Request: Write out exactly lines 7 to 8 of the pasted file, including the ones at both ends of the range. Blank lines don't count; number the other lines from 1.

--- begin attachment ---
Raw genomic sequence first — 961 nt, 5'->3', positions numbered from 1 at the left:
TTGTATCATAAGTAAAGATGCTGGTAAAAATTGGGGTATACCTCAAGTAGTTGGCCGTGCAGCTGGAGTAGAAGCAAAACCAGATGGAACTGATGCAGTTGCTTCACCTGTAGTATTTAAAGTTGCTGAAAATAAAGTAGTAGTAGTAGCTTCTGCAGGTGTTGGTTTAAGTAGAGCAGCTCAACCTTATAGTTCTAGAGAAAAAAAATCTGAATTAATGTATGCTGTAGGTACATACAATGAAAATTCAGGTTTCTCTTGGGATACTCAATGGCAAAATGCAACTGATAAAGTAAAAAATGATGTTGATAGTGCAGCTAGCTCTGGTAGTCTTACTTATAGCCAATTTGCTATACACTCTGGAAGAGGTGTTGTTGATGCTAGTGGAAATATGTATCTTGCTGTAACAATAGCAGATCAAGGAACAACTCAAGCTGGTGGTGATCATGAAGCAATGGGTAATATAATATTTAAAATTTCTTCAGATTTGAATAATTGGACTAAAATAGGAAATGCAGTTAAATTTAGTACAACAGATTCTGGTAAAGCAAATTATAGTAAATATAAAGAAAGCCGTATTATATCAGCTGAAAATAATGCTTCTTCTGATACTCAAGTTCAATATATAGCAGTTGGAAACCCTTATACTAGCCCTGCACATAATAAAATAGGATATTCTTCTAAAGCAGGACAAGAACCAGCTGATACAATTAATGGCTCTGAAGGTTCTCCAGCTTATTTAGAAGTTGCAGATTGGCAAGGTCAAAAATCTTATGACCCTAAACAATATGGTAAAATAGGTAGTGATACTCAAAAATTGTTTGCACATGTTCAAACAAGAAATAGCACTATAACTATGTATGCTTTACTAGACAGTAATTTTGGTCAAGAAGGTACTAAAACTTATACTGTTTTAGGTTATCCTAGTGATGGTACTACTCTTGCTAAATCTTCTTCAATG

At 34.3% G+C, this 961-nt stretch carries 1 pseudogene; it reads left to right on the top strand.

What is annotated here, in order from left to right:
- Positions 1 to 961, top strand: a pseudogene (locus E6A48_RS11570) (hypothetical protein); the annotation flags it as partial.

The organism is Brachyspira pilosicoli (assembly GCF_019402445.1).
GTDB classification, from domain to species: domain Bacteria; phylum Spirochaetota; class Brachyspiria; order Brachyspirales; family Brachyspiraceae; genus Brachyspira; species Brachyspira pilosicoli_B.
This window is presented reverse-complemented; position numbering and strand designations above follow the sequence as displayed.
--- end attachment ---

GTDB classification, from domain to species: domain Bacteria; phylum Spirochaetota; class Brachyspiria; order Brachyspirales; family Brachyspiraceae; genus Brachyspira; species Brachyspira pilosicoli_B.
This window is presented reverse-complemented; position numbering and strand designations above follow the sequence as displayed.